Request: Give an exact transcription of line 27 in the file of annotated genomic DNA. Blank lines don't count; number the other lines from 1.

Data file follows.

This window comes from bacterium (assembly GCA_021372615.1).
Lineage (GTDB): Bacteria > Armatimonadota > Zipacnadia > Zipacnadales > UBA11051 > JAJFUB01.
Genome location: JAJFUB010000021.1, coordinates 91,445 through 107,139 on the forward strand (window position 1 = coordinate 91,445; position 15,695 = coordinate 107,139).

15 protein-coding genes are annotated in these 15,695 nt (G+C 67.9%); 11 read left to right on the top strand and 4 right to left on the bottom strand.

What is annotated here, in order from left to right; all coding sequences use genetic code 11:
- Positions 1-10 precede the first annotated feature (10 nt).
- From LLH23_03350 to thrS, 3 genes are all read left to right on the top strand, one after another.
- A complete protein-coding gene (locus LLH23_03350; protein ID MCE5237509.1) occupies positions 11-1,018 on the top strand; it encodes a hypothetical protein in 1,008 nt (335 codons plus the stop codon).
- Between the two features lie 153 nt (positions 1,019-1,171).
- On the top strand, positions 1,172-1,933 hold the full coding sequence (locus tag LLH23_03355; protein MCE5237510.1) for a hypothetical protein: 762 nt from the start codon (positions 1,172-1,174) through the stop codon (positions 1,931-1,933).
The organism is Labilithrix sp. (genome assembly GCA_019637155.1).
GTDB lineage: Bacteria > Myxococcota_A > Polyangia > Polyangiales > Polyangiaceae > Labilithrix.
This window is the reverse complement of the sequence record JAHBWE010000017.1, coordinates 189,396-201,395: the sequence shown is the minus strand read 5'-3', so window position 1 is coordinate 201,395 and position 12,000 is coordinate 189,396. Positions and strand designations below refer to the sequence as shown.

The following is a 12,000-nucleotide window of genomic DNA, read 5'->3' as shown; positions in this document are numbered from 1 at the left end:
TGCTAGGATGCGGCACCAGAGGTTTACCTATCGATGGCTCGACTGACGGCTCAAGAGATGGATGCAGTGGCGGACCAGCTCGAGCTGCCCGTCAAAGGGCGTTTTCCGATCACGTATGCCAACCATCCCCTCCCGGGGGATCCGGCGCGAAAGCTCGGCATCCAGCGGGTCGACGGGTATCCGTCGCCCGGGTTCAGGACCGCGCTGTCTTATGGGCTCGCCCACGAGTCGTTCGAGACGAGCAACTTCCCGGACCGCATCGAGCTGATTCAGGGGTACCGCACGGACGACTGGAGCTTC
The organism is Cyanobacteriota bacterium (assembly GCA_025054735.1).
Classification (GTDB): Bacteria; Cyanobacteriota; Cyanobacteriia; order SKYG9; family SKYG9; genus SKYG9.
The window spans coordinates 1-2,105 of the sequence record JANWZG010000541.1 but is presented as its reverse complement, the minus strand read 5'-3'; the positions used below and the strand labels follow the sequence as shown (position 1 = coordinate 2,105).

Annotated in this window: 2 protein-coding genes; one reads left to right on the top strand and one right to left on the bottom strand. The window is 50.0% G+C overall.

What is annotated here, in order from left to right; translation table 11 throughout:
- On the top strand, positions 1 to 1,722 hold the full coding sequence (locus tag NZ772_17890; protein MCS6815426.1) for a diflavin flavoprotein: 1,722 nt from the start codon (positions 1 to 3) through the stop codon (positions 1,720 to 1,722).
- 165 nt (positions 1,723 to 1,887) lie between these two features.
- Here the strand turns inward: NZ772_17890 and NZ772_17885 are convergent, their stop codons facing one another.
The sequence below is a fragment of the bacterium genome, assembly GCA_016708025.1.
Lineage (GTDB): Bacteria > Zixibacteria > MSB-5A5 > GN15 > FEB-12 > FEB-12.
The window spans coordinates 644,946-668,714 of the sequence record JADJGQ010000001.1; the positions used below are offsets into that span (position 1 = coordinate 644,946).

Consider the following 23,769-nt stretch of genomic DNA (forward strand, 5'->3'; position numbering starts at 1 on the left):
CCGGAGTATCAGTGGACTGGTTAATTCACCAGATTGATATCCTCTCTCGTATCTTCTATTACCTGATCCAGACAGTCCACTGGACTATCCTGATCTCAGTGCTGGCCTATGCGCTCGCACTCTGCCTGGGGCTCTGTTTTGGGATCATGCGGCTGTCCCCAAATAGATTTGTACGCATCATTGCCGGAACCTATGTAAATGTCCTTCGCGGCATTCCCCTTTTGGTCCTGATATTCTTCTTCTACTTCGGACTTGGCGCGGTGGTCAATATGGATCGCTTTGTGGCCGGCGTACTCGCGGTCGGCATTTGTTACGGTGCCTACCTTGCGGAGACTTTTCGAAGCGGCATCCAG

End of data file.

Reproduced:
Consider the following 23,769-nt stretch of genomic DNA (forward strand, 5'->3'; position numbering starts at 1 on the left):